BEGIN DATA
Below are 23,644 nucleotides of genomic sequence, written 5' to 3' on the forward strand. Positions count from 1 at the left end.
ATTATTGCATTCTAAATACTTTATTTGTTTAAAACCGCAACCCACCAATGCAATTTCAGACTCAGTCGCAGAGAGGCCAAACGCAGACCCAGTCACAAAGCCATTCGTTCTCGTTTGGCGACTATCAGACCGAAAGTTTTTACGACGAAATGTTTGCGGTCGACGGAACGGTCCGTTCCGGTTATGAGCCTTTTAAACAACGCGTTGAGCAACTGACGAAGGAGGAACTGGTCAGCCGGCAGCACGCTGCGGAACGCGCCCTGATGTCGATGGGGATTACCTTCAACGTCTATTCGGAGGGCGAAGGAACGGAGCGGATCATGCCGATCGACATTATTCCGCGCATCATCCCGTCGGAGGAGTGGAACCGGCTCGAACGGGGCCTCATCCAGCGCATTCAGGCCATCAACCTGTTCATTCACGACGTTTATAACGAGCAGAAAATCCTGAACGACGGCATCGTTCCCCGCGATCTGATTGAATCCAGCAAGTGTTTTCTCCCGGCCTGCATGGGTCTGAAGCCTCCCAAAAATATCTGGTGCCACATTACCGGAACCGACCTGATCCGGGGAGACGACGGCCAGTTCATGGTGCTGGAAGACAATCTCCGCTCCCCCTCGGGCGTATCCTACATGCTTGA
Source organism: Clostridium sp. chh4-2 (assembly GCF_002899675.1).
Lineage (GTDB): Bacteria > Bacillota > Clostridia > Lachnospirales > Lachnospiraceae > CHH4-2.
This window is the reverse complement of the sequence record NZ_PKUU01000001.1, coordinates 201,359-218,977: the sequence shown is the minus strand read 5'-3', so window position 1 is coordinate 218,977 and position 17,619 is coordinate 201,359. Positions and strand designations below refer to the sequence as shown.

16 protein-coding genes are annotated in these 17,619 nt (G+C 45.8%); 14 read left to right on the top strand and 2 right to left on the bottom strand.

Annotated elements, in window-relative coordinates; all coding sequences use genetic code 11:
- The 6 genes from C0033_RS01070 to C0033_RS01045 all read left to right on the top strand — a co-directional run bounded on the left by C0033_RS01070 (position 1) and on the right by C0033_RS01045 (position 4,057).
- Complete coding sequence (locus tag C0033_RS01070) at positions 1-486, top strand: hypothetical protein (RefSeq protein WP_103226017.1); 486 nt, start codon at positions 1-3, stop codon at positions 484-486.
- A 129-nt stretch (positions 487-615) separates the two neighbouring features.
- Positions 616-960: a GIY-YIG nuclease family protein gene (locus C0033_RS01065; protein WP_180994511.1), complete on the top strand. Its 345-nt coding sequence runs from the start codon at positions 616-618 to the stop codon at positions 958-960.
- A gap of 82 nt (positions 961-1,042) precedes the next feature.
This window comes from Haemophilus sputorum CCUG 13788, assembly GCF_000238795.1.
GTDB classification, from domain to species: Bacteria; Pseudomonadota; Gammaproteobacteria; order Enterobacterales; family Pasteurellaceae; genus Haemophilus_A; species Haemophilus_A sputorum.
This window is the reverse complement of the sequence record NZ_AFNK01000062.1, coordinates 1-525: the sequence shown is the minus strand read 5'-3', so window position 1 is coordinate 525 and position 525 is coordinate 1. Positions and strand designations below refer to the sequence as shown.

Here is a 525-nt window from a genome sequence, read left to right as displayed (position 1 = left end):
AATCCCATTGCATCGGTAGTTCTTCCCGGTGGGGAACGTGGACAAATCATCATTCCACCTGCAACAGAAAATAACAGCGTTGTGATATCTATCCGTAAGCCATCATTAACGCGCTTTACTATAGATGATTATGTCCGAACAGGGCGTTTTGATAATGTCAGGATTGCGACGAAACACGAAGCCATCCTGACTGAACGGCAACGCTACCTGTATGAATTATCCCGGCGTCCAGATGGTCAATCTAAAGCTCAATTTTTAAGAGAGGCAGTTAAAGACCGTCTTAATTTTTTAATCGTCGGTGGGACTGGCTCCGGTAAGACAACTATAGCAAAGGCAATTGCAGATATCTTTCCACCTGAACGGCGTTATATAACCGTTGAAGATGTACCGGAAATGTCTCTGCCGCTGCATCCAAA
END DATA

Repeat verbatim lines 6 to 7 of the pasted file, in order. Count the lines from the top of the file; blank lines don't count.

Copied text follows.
16 protein-coding genes are annotated in these 17,619 nt (G+C 45.8%); 14 read left to right on the top strand and 2 right to left on the bottom strand.

Annotated elements, in window-relative coordinates; all coding sequences use genetic code 11: